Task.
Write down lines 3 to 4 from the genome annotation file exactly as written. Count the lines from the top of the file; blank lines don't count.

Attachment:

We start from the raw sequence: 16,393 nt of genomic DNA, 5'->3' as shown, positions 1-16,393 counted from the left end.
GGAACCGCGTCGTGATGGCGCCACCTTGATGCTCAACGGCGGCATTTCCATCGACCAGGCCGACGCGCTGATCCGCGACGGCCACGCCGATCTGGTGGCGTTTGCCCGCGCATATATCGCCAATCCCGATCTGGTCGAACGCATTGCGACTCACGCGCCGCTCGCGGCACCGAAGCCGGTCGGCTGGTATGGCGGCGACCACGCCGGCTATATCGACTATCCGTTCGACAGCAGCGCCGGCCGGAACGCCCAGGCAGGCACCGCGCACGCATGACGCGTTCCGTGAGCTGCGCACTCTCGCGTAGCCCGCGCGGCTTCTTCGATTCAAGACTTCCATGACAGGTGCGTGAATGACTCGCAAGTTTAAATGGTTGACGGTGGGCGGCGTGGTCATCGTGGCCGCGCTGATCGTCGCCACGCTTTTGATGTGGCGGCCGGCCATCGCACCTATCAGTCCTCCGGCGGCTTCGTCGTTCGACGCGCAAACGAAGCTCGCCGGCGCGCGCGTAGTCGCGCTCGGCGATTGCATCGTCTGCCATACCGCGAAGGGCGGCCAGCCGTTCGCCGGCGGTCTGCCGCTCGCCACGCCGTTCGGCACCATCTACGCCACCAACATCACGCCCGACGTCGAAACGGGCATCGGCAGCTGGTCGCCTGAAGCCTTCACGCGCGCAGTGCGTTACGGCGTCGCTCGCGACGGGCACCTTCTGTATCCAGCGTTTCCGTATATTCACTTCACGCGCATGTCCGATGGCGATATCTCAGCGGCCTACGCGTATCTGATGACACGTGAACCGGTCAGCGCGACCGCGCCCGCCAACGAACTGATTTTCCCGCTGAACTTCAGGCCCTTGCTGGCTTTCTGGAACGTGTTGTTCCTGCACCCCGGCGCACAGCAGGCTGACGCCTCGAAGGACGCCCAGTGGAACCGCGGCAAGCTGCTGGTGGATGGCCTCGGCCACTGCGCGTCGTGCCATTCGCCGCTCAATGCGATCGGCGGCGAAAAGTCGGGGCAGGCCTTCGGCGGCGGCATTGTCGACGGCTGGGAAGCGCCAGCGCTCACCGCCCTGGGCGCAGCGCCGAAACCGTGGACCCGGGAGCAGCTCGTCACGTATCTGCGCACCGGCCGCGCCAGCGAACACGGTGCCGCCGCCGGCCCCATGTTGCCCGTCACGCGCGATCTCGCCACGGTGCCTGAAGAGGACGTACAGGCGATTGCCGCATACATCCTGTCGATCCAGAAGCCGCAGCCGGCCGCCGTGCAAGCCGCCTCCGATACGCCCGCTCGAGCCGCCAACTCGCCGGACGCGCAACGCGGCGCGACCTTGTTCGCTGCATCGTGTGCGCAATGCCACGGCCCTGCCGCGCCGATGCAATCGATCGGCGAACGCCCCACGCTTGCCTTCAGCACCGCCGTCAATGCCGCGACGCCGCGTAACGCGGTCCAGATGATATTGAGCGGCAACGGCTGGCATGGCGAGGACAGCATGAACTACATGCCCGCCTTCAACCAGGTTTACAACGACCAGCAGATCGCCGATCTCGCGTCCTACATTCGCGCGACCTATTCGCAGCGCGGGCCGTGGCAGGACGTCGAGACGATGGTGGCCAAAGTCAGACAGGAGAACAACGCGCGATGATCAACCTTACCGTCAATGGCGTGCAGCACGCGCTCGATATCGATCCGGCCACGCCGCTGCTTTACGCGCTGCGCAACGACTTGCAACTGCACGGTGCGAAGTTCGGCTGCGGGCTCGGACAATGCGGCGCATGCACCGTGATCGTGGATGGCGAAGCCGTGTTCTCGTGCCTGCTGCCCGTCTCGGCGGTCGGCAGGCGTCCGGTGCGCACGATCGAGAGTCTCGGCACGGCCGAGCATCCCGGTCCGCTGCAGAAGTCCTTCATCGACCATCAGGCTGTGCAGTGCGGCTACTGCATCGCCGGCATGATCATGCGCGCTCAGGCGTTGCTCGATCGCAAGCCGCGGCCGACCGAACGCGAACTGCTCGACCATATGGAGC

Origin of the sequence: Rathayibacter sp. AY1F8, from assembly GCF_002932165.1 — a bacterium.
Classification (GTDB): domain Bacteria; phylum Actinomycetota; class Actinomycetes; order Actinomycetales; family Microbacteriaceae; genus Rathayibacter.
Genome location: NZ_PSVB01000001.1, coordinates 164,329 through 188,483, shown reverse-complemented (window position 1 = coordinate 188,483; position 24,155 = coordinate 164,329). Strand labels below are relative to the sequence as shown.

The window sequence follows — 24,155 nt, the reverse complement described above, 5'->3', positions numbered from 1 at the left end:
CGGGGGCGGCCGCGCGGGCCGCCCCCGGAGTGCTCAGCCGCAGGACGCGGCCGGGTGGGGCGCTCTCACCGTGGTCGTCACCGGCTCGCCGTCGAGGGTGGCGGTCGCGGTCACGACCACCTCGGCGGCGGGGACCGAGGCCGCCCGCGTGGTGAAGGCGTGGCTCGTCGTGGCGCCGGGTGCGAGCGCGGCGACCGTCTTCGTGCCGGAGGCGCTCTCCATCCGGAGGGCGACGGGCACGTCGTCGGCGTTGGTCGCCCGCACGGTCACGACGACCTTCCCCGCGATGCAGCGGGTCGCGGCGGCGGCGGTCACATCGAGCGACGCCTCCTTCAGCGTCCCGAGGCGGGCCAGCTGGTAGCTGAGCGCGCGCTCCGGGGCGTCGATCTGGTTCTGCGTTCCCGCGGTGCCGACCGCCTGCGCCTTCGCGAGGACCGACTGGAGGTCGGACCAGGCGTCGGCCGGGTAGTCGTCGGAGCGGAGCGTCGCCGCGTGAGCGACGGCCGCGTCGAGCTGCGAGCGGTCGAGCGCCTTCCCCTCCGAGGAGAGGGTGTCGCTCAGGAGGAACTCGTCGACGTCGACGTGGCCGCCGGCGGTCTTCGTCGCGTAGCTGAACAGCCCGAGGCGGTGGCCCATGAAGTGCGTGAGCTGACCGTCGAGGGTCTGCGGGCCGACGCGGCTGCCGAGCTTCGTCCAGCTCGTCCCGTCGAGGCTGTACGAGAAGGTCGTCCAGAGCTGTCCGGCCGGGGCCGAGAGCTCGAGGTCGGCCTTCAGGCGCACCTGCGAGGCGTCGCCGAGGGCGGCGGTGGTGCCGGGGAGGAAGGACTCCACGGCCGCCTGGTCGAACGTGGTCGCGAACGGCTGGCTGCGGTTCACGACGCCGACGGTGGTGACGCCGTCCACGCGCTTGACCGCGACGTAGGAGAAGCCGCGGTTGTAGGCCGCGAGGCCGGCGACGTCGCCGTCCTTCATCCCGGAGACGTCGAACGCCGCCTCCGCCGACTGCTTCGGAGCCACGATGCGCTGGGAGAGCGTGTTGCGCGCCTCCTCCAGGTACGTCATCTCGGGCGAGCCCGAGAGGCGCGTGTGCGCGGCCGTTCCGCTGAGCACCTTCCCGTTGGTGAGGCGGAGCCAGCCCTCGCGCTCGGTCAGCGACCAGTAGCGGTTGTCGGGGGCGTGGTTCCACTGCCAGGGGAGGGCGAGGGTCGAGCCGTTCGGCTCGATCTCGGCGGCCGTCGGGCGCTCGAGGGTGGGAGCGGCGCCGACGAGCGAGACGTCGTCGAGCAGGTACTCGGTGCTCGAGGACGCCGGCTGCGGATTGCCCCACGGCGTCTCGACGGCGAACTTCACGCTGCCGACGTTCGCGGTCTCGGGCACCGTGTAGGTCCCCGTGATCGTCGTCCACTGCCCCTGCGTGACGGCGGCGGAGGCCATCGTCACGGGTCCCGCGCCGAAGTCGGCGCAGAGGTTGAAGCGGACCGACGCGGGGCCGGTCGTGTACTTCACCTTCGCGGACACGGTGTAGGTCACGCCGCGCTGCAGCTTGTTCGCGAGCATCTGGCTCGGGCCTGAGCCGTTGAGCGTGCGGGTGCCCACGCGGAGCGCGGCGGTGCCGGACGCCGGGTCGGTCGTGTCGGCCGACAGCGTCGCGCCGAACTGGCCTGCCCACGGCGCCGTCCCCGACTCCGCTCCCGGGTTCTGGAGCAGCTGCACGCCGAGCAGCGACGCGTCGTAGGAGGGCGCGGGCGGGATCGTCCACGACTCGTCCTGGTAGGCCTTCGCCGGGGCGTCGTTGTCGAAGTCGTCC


Origin of the sequence: Rathayibacter sp. AY1F8, from assembly GCF_002932165.1 — a bacterium.
Classification (GTDB): domain Bacteria; phylum Actinomycetota; class Actinomycetes; order Actinomycetales; family Microbacteriaceae; genus Rathayibacter.